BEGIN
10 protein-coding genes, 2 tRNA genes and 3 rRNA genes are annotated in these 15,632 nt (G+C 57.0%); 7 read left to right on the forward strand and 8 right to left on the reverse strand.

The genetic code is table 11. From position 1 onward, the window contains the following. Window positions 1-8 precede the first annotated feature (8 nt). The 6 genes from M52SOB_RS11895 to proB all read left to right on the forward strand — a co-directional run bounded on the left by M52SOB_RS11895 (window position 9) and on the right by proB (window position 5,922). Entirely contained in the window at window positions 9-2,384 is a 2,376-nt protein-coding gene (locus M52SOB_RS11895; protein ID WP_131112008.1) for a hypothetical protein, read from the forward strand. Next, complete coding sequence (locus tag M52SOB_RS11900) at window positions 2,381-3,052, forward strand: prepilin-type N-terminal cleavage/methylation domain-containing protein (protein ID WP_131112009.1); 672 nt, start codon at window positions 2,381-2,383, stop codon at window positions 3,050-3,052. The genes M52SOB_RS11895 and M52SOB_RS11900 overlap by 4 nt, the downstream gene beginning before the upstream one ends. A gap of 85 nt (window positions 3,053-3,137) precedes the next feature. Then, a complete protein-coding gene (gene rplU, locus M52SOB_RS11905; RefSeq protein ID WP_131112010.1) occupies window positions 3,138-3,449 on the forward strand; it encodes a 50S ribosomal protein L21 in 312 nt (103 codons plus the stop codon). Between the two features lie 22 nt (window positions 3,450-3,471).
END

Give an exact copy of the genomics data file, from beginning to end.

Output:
10 protein-coding genes, 2 tRNA genes and 3 rRNA genes are annotated in these 15,632 nt (G+C 57.0%); 7 read left to right on the forward strand and 8 right to left on the reverse strand.

The genetic code is table 11. From position 1 onward, the window contains the following. Window positions 1-8 precede the first annotated feature (8 nt). The 6 genes from M52SOB_RS11895 to proB all read left to right on the forward strand — a co-directional run bounded on the left by M52SOB_RS11895 (window position 9) and on the right by proB (window position 5,922). Entirely contained in the window at window positions 9-2,384 is a 2,376-nt protein-coding gene (locus M52SOB_RS11895; protein ID WP_131112008.1) for a hypothetical protein, read from the forward strand. Next, complete coding sequence (locus tag M52SOB_RS11900) at window positions 2,381-3,052, forward strand: prepilin-type N-terminal cleavage/methylation domain-containing protein (protein ID WP_131112009.1); 672 nt, start codon at window positions 2,381-2,383, stop codon at window positions 3,050-3,052. The genes M52SOB_RS11895 and M52SOB_RS11900 overlap by 4 nt, the downstream gene beginning before the upstream one ends. A gap of 85 nt (window positions 3,053-3,137) precedes the next feature. Then, a complete protein-coding gene (gene rplU, locus M52SOB_RS11905; RefSeq protein ID WP_131112010.1) occupies window positions 3,138-3,449 on the forward strand; it encodes a 50S ribosomal protein L21 in 312 nt (103 codons plus the stop codon). Between the two features lie 22 nt (window positions 3,450-3,471).